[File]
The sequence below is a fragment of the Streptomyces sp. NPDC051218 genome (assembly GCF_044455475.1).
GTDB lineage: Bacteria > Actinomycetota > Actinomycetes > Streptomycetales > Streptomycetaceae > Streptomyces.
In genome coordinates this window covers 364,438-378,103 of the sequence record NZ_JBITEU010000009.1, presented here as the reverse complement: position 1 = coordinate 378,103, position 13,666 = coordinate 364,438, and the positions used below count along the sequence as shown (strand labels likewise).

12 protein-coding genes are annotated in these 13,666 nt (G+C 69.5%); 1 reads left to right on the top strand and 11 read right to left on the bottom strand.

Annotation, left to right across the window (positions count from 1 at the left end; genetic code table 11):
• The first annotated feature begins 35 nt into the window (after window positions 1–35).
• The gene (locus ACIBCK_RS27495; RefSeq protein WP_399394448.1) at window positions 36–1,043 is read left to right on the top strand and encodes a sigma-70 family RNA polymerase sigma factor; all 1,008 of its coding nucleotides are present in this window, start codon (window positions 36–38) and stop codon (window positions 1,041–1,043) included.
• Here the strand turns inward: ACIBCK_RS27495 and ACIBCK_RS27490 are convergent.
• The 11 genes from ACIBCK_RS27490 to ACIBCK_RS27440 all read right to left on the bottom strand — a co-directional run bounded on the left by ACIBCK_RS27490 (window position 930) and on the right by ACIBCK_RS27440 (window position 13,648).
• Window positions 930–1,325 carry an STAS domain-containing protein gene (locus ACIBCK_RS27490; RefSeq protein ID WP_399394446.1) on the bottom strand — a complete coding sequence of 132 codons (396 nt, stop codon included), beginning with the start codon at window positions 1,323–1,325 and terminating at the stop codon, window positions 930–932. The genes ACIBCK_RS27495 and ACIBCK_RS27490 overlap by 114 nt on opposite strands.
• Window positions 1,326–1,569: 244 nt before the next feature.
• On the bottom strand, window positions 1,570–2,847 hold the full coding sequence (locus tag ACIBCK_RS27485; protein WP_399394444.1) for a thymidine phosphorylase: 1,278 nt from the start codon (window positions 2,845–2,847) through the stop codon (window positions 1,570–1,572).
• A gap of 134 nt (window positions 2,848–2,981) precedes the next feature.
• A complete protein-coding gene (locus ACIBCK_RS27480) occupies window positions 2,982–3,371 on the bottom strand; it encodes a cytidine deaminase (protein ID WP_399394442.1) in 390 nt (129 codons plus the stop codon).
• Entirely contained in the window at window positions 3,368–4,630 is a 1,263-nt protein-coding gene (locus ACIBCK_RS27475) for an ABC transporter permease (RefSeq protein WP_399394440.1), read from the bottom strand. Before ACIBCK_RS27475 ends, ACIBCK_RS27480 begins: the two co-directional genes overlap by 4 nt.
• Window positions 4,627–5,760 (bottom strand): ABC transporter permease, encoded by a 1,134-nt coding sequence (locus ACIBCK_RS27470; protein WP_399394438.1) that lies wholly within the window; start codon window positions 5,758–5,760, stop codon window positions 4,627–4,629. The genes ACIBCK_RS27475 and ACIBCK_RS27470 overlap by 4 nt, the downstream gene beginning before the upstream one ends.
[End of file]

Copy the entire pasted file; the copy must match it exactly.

The sequence below is a fragment of the Streptomyces sp. NPDC051218 genome (assembly GCF_044455475.1).
GTDB lineage: Bacteria > Actinomycetota > Actinomycetes > Streptomycetales > Streptomycetaceae > Streptomyces.
In genome coordinates this window covers 364,438-378,103 of the sequence record NZ_JBITEU010000009.1, presented here as the reverse complement: position 1 = coordinate 378,103, position 13,666 = coordinate 364,438, and the positions used below count along the sequence as shown (strand labels likewise).

12 protein-coding genes are annotated in these 13,666 nt (G+C 69.5%); 1 reads left to right on the top strand and 11 read right to left on the bottom strand.

Annotation, left to right across the window (positions count from 1 at the left end; genetic code table 11):
• The first annotated feature begins 35 nt into the window (after window positions 1–35).
• The gene (locus ACIBCK_RS27495; RefSeq protein WP_399394448.1) at window positions 36–1,043 is read left to right on the top strand and encodes a sigma-70 family RNA polymerase sigma factor; all 1,008 of its coding nucleotides are present in this window, start codon (window positions 36–38) and stop codon (window positions 1,041–1,043) included.
• Here the strand turns inward: ACIBCK_RS27495 and ACIBCK_RS27490 are convergent.
• The 11 genes from ACIBCK_RS27490 to ACIBCK_RS27440 all read right to left on the bottom strand — a co-directional run bounded on the left by ACIBCK_RS27490 (window position 930) and on the right by ACIBCK_RS27440 (window position 13,648).
• Window positions 930–1,325 carry an STAS domain-containing protein gene (locus ACIBCK_RS27490; RefSeq protein ID WP_399394446.1) on the bottom strand — a complete coding sequence of 132 codons (396 nt, stop codon included), beginning with the start codon at window positions 1,323–1,325 and terminating at the stop codon, window positions 930–932. The genes ACIBCK_RS27495 and ACIBCK_RS27490 overlap by 114 nt on opposite strands.
• Window positions 1,326–1,569: 244 nt before the next feature.
• On the bottom strand, window positions 1,570–2,847 hold the full coding sequence (locus tag ACIBCK_RS27485; protein WP_399394444.1) for a thymidine phosphorylase: 1,278 nt from the start codon (window positions 2,845–2,847) through the stop codon (window positions 1,570–1,572).
• A gap of 134 nt (window positions 2,848–2,981) precedes the next feature.
• A complete protein-coding gene (locus ACIBCK_RS27480) occupies window positions 2,982–3,371 on the bottom strand; it encodes a cytidine deaminase (protein ID WP_399394442.1) in 390 nt (129 codons plus the stop codon).
• Entirely contained in the window at window positions 3,368–4,630 is a 1,263-nt protein-coding gene (locus ACIBCK_RS27475) for an ABC transporter permease (RefSeq protein WP_399394440.1), read from the bottom strand. Before ACIBCK_RS27475 ends, ACIBCK_RS27480 begins: the two co-directional genes overlap by 4 nt.
• Window positions 4,627–5,760 (bottom strand): ABC transporter permease, encoded by a 1,134-nt coding sequence (locus ACIBCK_RS27470; protein WP_399394438.1) that lies wholly within the window; start codon window positions 5,758–5,760, stop codon window positions 4,627–4,629. The genes ACIBCK_RS27475 and ACIBCK_RS27470 overlap by 4 nt, the downstream gene beginning before the upstream one ends.